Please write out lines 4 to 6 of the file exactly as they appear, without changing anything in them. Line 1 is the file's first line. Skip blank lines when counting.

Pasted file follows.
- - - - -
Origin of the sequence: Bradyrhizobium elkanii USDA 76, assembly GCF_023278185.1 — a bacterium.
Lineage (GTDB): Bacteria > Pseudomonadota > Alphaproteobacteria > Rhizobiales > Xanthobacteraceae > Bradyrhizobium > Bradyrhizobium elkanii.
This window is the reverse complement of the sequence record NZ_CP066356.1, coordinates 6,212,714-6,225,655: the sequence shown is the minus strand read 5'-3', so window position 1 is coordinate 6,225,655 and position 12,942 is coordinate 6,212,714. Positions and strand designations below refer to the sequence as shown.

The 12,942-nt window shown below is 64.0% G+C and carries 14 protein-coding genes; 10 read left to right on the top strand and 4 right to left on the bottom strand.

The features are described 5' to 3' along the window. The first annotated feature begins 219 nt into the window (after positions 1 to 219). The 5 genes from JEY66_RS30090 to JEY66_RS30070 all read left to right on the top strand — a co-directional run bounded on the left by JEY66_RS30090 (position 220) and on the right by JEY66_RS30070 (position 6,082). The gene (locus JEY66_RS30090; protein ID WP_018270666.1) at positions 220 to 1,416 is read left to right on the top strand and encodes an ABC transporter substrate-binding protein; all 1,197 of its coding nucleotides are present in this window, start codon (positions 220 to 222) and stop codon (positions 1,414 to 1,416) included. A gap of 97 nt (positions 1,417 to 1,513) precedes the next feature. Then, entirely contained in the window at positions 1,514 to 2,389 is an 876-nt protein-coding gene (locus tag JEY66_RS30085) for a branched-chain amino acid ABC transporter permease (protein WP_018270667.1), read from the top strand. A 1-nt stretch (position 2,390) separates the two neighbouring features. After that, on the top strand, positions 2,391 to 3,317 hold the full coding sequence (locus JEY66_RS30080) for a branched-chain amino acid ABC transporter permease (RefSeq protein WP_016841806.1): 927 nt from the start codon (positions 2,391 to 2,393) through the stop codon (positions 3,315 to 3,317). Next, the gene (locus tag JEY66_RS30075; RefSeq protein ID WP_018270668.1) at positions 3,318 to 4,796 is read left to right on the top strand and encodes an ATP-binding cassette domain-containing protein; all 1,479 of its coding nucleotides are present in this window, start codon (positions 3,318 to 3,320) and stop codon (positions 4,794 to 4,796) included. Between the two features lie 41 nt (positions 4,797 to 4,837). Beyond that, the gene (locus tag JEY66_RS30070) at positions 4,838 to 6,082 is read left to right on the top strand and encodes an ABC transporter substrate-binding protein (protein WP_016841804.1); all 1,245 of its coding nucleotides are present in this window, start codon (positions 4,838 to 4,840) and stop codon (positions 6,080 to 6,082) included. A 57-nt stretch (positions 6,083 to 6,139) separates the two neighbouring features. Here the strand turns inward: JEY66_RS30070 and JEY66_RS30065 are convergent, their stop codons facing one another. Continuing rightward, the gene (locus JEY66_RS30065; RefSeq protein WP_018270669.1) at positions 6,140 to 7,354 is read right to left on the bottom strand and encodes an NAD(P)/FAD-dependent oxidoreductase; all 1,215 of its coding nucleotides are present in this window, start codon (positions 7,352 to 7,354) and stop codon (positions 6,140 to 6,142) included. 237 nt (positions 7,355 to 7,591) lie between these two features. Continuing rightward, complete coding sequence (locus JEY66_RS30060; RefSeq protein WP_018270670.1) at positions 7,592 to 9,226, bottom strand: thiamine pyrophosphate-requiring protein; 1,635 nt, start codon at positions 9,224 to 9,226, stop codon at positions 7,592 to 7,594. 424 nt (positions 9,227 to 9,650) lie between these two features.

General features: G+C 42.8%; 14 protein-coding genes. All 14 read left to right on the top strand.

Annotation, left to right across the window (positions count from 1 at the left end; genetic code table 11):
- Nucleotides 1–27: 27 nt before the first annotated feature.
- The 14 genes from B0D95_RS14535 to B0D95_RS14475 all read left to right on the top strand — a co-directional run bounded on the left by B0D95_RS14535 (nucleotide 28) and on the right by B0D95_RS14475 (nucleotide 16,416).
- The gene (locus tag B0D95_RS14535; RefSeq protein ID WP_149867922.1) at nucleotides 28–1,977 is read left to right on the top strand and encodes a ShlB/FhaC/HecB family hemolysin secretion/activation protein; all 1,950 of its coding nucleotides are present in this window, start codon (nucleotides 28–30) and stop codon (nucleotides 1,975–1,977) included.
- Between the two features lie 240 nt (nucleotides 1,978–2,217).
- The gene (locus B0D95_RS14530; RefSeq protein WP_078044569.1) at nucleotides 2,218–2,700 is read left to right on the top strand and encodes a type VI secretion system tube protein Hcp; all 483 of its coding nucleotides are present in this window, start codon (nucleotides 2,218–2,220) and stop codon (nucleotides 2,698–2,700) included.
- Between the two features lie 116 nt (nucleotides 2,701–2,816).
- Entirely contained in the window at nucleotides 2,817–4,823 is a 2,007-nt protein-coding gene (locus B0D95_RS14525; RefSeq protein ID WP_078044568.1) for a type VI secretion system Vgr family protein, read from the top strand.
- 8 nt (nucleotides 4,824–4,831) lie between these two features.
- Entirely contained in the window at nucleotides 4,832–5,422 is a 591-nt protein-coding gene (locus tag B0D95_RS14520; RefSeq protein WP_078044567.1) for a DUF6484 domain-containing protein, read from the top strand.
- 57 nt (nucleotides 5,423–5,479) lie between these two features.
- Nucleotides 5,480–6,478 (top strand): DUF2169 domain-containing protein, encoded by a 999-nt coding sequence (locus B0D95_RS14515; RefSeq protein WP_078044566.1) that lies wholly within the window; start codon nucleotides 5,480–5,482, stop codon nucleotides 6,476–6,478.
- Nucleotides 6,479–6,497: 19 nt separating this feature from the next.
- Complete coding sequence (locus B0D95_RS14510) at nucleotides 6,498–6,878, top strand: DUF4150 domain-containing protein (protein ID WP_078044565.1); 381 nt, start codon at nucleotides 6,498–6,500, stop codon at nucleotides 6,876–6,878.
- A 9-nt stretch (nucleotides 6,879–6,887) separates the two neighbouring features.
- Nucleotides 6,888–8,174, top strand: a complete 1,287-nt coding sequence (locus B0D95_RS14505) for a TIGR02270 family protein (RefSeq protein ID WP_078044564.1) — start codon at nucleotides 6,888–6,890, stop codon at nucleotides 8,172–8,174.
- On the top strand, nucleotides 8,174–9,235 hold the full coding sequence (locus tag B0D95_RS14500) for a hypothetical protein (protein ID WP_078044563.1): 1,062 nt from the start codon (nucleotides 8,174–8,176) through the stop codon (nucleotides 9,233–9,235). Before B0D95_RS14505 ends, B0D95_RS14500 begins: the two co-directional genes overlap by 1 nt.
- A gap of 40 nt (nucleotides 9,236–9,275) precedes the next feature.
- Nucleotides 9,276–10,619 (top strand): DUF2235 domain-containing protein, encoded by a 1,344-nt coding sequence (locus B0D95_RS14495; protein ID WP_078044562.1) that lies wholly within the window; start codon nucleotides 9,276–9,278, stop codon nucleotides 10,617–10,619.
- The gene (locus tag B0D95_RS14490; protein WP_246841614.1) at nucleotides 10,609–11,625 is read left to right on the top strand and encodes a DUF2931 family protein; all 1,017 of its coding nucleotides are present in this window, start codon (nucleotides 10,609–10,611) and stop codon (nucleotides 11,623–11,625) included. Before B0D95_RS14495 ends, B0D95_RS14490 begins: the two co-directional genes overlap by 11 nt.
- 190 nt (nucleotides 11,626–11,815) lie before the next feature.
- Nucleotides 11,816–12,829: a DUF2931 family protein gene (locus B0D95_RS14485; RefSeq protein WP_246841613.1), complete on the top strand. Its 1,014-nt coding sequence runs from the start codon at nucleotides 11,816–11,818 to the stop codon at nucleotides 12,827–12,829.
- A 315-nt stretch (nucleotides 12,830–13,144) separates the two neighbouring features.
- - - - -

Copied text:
The 12,942-nt window shown below is 64.0% G+C and carries 14 protein-coding genes; 10 read left to right on the top strand and 4 right to left on the bottom strand.

The features are described 5' to 3' along the window. The first annotated feature begins 219 nt into the window (after positions 1 to 219). The 5 genes from JEY66_RS30090 to JEY66_RS30070 all read left to right on the top strand — a co-directional run bounded on the left by JEY66_RS30090 (position 220) and on the right by JEY66_RS30070 (position 6,082). The gene (locus JEY66_RS30090; protein ID WP_018270666.1) at positions 220 to 1,416 is read left to right on the top strand and encodes an ABC transporter substrate-binding protein; all 1,197 of its coding nucleotides are present in this window, start codon (positions 220 to 222) and stop codon (positions 1,414 to 1,416) included. A gap of 97 nt (positions 1,417 to 1,513) precedes the next feature. Then, entirely contained in the window at positions 1,514 to 2,389 is an 876-nt protein-coding gene (locus tag JEY66_RS30085) for a branched-chain amino acid ABC transporter permease (protein WP_018270667.1), read from the top strand. A 1-nt stretch (position 2,390) separates the two neighbouring features. After that, on the top strand, positions 2,391 to 3,317 hold the full coding sequence (locus JEY66_RS30080) for a branched-chain amino acid ABC transporter permease (RefSeq protein WP_016841806.1): 927 nt from the start codon (positions 2,391 to 2,393) through the stop codon (positions 3,315 to 3,317). Next, the gene (locus tag JEY66_RS30075; RefSeq protein ID WP_018270668.1) at positions 3,318 to 4,796 is read left to right on the top strand and encodes an ATP-binding cassette domain-containing protein; all 1,479 of its coding nucleotides are present in this window, start codon (positions 3,318 to 3,320) and stop codon (positions 4,794 to 4,796) included. Between the two features lie 41 nt (positions 4,797 to 4,837). Beyond that, the gene (locus tag JEY66_RS30070) at positions 4,838 to 6,082 is read left to right on the top strand and encodes an ABC transporter substrate-binding protein (protein WP_016841804.1); all 1,245 of its coding nucleotides are present in this window, start codon (positions 4,838 to 4,840) and stop codon (positions 6,080 to 6,082) included. A 57-nt stretch (positions 6,083 to 6,139) separates the two neighbouring features. Here the strand turns inward: JEY66_RS30070 and JEY66_RS30065 are convergent, their stop codons facing one another. Continuing rightward, the gene (locus JEY66_RS30065; RefSeq protein WP_018270669.1) at positions 6,140 to 7,354 is read right to left on the bottom strand and encodes an NAD(P)/FAD-dependent oxidoreductase; all 1,215 of its coding nucleotides are present in this window, start codon (positions 7,352 to 7,354) and stop codon (positions 6,140 to 6,142) included. 237 nt (positions 7,355 to 7,591) lie between these two features. Continuing rightward, complete coding sequence (locus JEY66_RS30060; RefSeq protein WP_018270670.1) at positions 7,592 to 9,226, bottom strand: thiamine pyrophosphate-requiring protein; 1,635 nt, start codon at positions 9,224 to 9,226, stop codon at positions 7,592 to 7,594. 424 nt (positions 9,227 to 9,650) lie between these two features.

General features: G+C 42.8%; 14 protein-coding genes. All 14 read left to right on the top strand.